Catherine Hakim’s theory of “erotic capital” is controversial, not least because women tend to believe that relying on looks and charm to catch a man or get a promotion are subterfuges best left behind in the 1950s. Hakim, a social scientist, proposes that all women should become as attractive as possible and then exploit their sexual power. She explains that the “male sex deficit,” the idea that men always want more sex than they get, raises the value of women’s erotic capital. Hakim claims that radical feminists, religion and patriarchal society currently foil this feminine advantage. Although the beauty bias is not a new concept, Hakim’s reinterpretation raises the stakes. Alas, though she supports women in general, Hakim proves consistently unkind to males, Americans, lesbians, feminists, the overweight and the religious. Nonetheless, for a new perspective on the advantages of attractiveness and on the gender conversation, getAbstract suggests Hakim’s thought-provoking thesis.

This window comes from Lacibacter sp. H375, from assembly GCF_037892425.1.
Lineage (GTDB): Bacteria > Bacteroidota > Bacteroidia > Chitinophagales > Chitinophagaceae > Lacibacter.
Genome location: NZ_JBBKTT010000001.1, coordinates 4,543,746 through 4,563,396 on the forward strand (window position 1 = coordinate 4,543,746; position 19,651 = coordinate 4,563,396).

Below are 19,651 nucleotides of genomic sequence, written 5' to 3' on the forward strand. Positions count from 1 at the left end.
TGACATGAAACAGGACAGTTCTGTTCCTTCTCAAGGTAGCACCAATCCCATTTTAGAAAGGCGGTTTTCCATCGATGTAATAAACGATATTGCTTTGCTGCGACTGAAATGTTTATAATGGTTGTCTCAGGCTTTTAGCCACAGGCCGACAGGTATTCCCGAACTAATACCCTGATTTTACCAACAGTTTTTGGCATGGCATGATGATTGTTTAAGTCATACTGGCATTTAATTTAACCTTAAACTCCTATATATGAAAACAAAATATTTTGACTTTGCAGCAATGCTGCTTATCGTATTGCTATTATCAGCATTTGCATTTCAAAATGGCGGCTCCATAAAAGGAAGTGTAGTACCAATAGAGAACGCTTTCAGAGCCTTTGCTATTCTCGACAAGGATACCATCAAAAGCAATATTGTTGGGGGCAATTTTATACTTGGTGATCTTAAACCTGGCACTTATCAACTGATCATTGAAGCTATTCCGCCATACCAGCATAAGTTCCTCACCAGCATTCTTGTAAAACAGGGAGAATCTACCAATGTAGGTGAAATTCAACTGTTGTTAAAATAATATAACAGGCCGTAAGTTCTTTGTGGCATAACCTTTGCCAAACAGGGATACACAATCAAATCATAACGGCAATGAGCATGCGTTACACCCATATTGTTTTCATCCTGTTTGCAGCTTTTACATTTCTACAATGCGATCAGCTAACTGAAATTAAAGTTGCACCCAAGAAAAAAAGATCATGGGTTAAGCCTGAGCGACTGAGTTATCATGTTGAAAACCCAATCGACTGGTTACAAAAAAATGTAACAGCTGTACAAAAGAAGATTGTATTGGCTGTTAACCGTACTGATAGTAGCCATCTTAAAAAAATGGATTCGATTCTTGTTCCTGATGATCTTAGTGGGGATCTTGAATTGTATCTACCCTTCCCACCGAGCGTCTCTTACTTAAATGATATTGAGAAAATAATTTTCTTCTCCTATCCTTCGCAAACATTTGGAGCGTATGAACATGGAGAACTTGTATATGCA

About the Author
Catherine Hakim, a British sociologist and expert on women’s issues, is a professor at the London School of Economics.
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